I definitely feel older this year. Not yet in the “my body is aging” sense, but in the “I am definitely not a kid anymore” sense. I am acutely aware of all the responsibilities I hold as a father and husband (and homeowner, for that matter). This post is a couple days late accordingly.
We are fully assimilated into the routine:
- Leah works Mondays and Wednesdays, so I watch the kids until 8 am and then take them to daycare up the street.
- On the good days, I’ll land in my shedquarters and start working. On the really bad days, I don’t make it off the couch for a while.
- When Leah is at work, I’ll pick up the kids around 4:45 pm and then start making dinner. We eat, we putz around the house, we put the kids to bed, we read for a bit, and then we go to sleep.
One of our life hacks is to meal plan at least a week out, and sometimes two. Not only does this reduce my trips to Costco and Fred Meyer, but it empowers us to live vicariously through food. A couple of recipes on regular weeknight rotation include Spinach, Chickpea, and Tomato Curry from Fresh India and 20-Minute Turkey Chili.
We also loved our CSA share from Our Table, a neat cooperative farm roughly 10 minutes from our house. Every week yielded a diversity of vegetables that inspired us to try new flavors and recipes.
To break the grind in 2018, we focused on enjoying the Pacific Northwest:
- Two week road-trip to Joseph, Boise, and Stanley.
- Victoria, BC twice. First to visit Leah’s Grandpa, Charlie, because we knew he didn’t have long, and then second to attend his memorial.
- Down to the beautiful McKenzie River a couple times to visit Leah’s mom. Ava caught her first steelhead in August.
- Hood River and Astoria for Jane’s and Johanna’s weddings, respectively.
- Sunriver and the beach a few times a piece. The most fun beach trip was a weekend getaway for my birthday.
As of this writing, Ava is 4 1/2 (eagerly awaiting her 5th birthday) and Charlie just turned three. Ava loves craft projects right now. She’s regularly drawing, making necklaces, or just cutting stuff out and gluing it together. Charlie is increasingly articulate — both a conversationalist and a joker. Watching both of their personalities develop is a total joy.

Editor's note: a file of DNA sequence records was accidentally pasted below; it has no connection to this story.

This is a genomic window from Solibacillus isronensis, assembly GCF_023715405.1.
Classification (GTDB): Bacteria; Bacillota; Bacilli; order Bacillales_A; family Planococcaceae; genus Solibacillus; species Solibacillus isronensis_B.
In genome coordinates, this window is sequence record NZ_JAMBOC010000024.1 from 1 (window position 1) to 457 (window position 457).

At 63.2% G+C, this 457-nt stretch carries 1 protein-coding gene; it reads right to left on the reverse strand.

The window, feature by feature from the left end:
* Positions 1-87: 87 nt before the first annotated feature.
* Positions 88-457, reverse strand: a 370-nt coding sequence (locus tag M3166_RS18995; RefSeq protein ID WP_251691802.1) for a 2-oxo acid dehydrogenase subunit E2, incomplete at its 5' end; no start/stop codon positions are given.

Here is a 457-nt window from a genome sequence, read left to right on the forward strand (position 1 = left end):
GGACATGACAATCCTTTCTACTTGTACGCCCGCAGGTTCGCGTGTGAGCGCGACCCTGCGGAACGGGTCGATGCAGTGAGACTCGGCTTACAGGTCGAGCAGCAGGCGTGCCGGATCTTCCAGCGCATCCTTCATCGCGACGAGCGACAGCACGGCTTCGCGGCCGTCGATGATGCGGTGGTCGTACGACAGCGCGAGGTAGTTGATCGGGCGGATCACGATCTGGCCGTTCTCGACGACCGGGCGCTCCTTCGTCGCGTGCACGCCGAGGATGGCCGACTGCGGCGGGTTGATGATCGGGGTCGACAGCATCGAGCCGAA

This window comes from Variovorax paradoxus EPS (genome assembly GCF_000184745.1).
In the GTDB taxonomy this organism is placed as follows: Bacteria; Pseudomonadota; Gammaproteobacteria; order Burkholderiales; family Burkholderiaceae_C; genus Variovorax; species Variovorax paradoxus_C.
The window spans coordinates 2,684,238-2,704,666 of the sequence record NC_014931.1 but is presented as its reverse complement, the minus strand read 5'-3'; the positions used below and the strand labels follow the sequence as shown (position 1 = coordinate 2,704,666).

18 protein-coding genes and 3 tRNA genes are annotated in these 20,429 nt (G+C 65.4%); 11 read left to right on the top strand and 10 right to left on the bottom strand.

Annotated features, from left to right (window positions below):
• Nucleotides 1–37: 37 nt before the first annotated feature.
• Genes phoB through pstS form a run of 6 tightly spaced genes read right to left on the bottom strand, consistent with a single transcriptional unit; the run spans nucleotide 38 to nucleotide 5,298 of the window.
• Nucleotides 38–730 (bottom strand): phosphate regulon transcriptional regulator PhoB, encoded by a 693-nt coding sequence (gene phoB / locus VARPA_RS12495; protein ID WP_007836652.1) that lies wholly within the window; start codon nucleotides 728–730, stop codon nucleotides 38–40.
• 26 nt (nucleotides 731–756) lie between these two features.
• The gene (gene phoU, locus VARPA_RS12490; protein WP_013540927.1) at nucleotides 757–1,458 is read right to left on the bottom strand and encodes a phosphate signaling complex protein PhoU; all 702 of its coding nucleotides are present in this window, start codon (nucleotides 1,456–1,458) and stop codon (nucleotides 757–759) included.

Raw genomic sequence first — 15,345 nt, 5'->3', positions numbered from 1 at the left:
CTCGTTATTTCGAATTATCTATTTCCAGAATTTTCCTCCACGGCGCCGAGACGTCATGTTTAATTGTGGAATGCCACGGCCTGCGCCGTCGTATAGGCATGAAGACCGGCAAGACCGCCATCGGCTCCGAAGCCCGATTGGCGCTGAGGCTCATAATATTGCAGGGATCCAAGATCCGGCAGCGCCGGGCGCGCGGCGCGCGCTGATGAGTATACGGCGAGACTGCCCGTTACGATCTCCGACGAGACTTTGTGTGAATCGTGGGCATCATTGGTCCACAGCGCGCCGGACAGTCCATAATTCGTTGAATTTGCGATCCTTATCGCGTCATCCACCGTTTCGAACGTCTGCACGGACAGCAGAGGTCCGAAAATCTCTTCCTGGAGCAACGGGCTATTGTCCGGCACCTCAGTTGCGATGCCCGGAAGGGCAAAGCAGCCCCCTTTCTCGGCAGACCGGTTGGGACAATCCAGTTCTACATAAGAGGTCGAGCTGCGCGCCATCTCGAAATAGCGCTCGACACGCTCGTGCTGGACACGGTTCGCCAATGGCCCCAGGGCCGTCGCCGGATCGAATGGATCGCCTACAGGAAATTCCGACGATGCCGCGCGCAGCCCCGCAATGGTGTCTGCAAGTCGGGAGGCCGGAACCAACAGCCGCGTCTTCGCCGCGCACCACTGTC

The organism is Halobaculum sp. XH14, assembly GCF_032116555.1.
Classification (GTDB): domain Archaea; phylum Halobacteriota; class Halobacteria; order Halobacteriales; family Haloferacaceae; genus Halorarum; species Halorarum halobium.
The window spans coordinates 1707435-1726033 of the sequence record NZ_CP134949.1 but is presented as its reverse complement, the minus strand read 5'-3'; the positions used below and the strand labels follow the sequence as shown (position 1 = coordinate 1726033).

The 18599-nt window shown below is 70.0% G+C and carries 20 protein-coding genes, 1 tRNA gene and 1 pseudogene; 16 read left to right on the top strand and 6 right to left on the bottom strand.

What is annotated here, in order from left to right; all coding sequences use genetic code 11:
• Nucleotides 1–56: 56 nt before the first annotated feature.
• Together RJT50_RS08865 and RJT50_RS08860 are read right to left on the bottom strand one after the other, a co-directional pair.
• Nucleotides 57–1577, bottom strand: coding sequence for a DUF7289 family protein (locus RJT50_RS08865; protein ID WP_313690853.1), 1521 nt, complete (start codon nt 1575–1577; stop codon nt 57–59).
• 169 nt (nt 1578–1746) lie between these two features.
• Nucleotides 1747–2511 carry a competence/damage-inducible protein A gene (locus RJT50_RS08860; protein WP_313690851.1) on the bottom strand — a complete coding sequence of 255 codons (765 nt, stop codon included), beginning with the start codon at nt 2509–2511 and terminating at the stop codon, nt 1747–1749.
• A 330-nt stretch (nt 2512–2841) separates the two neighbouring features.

On the consulting front, 2018 was my best financial year yet.
Hitting this milestone was the result of 60 hours/week for 9 straight weeks. Imagine waking up at 4 am, leading three separate projects with Indian engineering teams, then load balancing against a variety of other projects throughout the day, and finally wrapping up around 8 pm. Needless to say, I was pretty burned out at the end of it.
Next Tuesday, January 8th, I’m starting a full-time job! I’m really looking forward to working with my new team, and the new learning opportunities presented in the role. It’s also been wonderful to have a couple weeks of downtime to reset.
Over the course of 2018, I volunteered a total of 116 hours towards open source. During the first half of the year, I helped out with WordCamp for Publishers as a speaker/workshop organizer. Many thanks to Steph and Adam for their roles in wrangling a great event. In the second half of the year, I took on the role of REST API Release Lead for WordPress 5.0. I’m really proud of those who supported the efforts, and am happy that I was able to make a substantive contribution to the project.
According to Goodreads, I read 39 books over the year (with an original goal of 25). Of this set, my favorites were:
- Buy Then Build. All about “acquisition entrepreneurship” and associated tactics. Creating a new business from scratch is for suckers. I’m sold.
- Lost and Founder. Rand Fishkin’s highly engaging telling of his relationship with Moz (his company) and the associated ups and downs. One of the most honest startup narratives I’ve read.
- Sourdough. I am Lois and I love sourdough.
- Principles. Superb strategies delivered with great clarity. Ignore the parts that may seem annoying, because the book will transition back to immensely practical detail.
- Pachinko. If you don’t know much about the history between the Koreas and Japan, Pachinko is a great entry point.
Special shout out to John Scalzi. I read from a few of his series this year: The Interdependency, Old Man’s War, and Lock In. All of his writing is delightful. If you like science fiction at all, I’d highly recommend John Scalzi’s books.
According to Strava, I ran 1,056.6 miles in 167 runs (average of 6.33 miles). I only biked 208.7 miles in 25 rides though. My favorite run was probably the Spray Rodeo half marathon, where I managed a 8:16/mile pace and 7:23 for the last mile.
According to TripIt, I traveled 43,325 miles in 58 days on 12 trips. India was my furthest destination. I also went to Salt Lake City, New York, Austin, Las Vegas, Chicago, and Nashville for a variety of work-related events. Notably, the Chicago Architecture Foundation’s Twilight River Cruise is pretty darn amazing on a clear night. I’m not one for tourist activities but I was highly impressed.
Goals are what I like to think about doing until something more interesting comes along. A few ideas on my mind include:
- Buying an online business doing $2-5k MRR (something I can run on the side).
- Trying out the Unitarian Church with Leah and the kids.
- Figuring out how I can get on the Tualatin River more often (canoe, kayak, or rowing skiff) because it’s so close to our house.